I propose that MNOs are compelled to completely separate their wholesale and retail businesses as a first step towards achieving the desired outcomes detailed in government’s ICT policy white paper. This wholesale / retail divorce has sound precedence that should not be ignored. At a wholesale level, there’ll be full price transparency, and all ISPs will be able to compete fairly at a retail level.
By compelling MNOs to fully separate their wholesale and retail businesses, we achieve several positive outcomes:
- Industry entrants and existing players that do not own their own infrastructure can build their businesses on the investments made by others, increasing the depth of the market and providing consumers – be they individuals who still want voice services or large enterprises wholly dependent on fibre – with all the benefits of more competition and choice;
- Entities that own infrastructure still profit from their investments, encouraging further development of the industry and maintenance of South Africa’s network, which, when compared to much of the continent, is far superior;
- A WOAN controlled by a government- or industry-body could be launched in parallel with leftover spectrum. This will create a comparative environment that allows all the industry to evaluate the viability of the model for our market;
- There is reduced opportunity for any industry player to ingratiate itself with the body managing the WOAN for spectrum or any other market advantage; and
- Allocation of spectrum to those operators that want it – through application or auction – will not be delayed because of a prolonged industry consultation that must precede any significant policy shift.
The commercial interests of South Africa’s MNOs and ISPs are not at odds with government’s ideals of accessible, affordable, quality internet connectivity and communications services for all citizens.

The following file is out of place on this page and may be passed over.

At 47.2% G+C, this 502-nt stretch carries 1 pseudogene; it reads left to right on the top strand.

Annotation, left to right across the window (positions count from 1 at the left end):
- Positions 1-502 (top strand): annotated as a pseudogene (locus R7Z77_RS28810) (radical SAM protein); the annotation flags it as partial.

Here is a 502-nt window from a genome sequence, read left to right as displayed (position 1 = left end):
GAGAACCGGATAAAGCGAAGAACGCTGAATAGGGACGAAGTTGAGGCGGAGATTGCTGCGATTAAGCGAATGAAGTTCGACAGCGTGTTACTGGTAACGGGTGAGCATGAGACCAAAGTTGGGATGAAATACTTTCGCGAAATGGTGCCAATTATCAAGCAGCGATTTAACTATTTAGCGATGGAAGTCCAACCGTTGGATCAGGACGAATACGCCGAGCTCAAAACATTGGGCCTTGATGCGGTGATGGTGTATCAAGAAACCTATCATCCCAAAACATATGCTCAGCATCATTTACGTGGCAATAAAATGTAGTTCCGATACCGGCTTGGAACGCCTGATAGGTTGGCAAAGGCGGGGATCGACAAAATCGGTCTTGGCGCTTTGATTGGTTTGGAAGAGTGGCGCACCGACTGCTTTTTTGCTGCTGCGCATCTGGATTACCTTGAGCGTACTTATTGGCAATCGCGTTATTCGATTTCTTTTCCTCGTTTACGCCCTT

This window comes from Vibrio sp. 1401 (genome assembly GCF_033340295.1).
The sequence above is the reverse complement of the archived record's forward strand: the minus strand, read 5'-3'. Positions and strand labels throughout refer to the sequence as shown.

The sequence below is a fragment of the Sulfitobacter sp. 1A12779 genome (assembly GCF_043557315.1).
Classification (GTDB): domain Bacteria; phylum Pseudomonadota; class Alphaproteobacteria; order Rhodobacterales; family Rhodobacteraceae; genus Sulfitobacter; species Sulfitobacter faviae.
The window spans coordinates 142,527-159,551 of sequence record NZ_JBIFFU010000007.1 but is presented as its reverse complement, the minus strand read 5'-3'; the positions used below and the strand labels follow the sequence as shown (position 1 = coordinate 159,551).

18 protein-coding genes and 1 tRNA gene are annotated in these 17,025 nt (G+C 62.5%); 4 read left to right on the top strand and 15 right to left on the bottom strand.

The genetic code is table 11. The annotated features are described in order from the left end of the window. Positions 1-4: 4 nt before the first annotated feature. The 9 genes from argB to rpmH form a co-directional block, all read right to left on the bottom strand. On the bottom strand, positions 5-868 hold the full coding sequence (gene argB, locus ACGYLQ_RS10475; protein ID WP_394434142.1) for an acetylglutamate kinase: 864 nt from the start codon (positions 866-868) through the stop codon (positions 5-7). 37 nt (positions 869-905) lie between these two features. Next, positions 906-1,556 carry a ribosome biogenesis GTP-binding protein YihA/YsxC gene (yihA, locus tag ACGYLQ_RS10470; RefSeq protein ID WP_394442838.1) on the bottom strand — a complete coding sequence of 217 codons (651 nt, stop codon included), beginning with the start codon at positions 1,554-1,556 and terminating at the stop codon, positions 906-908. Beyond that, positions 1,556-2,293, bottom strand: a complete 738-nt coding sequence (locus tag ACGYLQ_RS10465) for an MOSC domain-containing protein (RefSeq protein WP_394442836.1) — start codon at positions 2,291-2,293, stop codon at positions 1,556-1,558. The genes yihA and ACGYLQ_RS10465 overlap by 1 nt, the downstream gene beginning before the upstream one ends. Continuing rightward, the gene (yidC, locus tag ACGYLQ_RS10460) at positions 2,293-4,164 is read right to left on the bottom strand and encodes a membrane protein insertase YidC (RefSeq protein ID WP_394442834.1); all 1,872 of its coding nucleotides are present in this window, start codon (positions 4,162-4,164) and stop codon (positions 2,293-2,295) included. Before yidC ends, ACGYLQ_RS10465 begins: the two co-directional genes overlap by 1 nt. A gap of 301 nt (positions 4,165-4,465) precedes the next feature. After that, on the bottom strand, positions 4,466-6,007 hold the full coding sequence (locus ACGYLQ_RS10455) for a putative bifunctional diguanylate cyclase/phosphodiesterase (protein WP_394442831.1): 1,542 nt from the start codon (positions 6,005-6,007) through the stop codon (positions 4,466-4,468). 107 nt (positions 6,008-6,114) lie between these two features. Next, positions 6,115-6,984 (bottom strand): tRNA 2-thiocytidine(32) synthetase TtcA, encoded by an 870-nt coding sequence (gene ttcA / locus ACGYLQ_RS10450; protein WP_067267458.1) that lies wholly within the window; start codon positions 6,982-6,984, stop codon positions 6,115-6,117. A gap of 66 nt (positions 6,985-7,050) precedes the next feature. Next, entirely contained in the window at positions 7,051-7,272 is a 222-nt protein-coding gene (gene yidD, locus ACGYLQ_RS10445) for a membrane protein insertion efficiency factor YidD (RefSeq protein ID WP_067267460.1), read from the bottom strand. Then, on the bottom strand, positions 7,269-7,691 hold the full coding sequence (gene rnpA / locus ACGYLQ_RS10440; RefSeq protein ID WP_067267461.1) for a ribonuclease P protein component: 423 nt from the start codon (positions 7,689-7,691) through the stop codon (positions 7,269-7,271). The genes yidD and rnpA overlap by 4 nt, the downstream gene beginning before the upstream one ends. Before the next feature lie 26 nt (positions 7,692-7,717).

We all share these ideals, but they are only achievable in a commercially-sound business environment. Regulation must be formulated in the interests of consumers and within a legislative framework that prevents market abuse and eliminates barriers to entry. It must embrace, encourage, and stimulate competition, which gives local, even neighbourhood, operators an opportunity to thrive if they develop compelling product and service offerings that perhaps national service providers cannot.
Since its inception in 1993, Internet Solutions has been championing a fair and competitive market and we are not going to stop. We believe that it is not only our duty, but also the duty of the entire telecommunications industry to fight for the right of South Africa to enjoy all the social and economic benefits of the Internet that come about when it is accessible and affordable to all.
I am not convinced that a WOAN can give South Africa these things, but WOANS can.
New iPhone pricing for SA
The iStore has announced that the latest iPhones, the Xs and Xs Max, can now be pre-ordered at www.myistore.co.za , and will be available in stores starting 28 September 2018.
|iPhone Xs and iPhone Xs Max feature 5.8-inch and 6.5-inch Super Retina displays that offer remarkable brightness and true blacks while showing 60 percent greater dynamic range in HDR photos. iPhone Xs and iPhone Xs Max have an improved dual camera system that offers breakthrough photo and video features, A12 Bionic chip with next-generation Neural Engine, faster Face ID, wider stereo sound, longer battery life, splash and water resistance,